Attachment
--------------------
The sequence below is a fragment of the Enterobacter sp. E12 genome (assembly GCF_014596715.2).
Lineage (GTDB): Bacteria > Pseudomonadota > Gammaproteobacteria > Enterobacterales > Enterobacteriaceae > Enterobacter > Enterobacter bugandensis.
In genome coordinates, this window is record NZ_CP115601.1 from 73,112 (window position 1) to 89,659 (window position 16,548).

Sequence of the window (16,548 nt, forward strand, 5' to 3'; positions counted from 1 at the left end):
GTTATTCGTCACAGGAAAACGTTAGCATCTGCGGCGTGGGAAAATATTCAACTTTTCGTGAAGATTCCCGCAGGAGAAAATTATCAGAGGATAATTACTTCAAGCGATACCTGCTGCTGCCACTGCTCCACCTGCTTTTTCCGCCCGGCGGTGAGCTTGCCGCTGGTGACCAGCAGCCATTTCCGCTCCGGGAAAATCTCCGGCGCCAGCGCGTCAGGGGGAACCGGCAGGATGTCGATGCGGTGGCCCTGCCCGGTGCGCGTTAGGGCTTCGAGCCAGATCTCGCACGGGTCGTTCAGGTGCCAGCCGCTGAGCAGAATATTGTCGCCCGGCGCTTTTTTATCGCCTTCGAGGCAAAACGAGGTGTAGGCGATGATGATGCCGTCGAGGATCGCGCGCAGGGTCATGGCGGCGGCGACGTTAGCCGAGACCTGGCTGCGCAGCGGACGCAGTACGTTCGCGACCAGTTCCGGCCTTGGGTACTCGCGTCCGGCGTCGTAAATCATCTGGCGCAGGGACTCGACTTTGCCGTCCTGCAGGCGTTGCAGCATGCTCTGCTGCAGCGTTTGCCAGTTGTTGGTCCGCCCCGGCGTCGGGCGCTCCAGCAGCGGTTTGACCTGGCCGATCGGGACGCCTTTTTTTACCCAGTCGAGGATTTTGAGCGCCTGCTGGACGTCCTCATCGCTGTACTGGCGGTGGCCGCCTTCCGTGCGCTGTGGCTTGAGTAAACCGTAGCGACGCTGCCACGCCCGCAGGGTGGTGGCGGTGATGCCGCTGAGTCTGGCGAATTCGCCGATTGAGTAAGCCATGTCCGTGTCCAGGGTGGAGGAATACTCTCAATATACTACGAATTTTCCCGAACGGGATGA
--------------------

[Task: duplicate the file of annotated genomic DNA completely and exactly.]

The sequence below is a fragment of the Enterobacter sp. E12 genome (assembly GCF_014596715.2).
Lineage (GTDB): Bacteria > Pseudomonadota > Gammaproteobacteria > Enterobacterales > Enterobacteriaceae > Enterobacter > Enterobacter bugandensis.
In genome coordinates, this window is record NZ_CP115601.1 from 73,112 (window position 1) to 89,659 (window position 16,548).

Sequence of the window (16,548 nt, forward strand, 5' to 3'; positions counted from 1 at the left end):
GTTATTCGTCACAGGAAAACGTTAGCATCTGCGGCGTGGGAAAATATTCAACTTTTCGTGAAGATTCCCGCAGGAGAAAATTATCAGAGGATAATTACTTCAAGCGATACCTGCTGCTGCCACTGCTCCACCTGCTTTTTCCGCCCGGCGGTGAGCTTGCCGCTGGTGACCAGCAGCCATTTCCGCTCCGGGAAAATCTCCGGCGCCAGCGCGTCAGGGGGAACCGGCAGGATGTCGATGCGGTGGCCCTGCCCGGTGCGCGTTAGGGCTTCGAGCCAGATCTCGCACGGGTCGTTCAGGTGCCAGCCGCTGAGCAGAATATTGTCGCCCGGCGCTTTTTTATCGCCTTCGAGGCAAAACGAGGTGTAGGCGATGATGATGCCGTCGAGGATCGCGCGCAGGGTCATGGCGGCGGCGACGTTAGCCGAGACCTGGCTGCGCAGCGGACGCAGTACGTTCGCGACCAGTTCCGGCCTTGGGTACTCGCGTCCGGCGTCGTAAATCATCTGGCGCAGGGACTCGACTTTGCCGTCCTGCAGGCGTTGCAGCATGCTCTGCTGCAGCGTTTGCCAGTTGTTGGTCCGCCCCGGCGTCGGGCGCTCCAGCAGCGGTTTGACCTGGCCGATCGGGACGCCTTTTTTTACCCAGTCGAGGATTTTGAGCGCCTGCTGGACGTCCTCATCGCTGTACTGGCGGTGGCCGCCTTCCGTGCGCTGTGGCTTGAGTAAACCGTAGCGACGCTGCCACGCCCGCAGGGTGGTGGCGGTGATGCCGCTGAGTCTGGCGAATTCGCCGATTGAGTAAGCCATGTCCGTGTCCAGGGTGGAGGAATACTCTCAATATACTACGAATTTTCCCGAACGGGATGA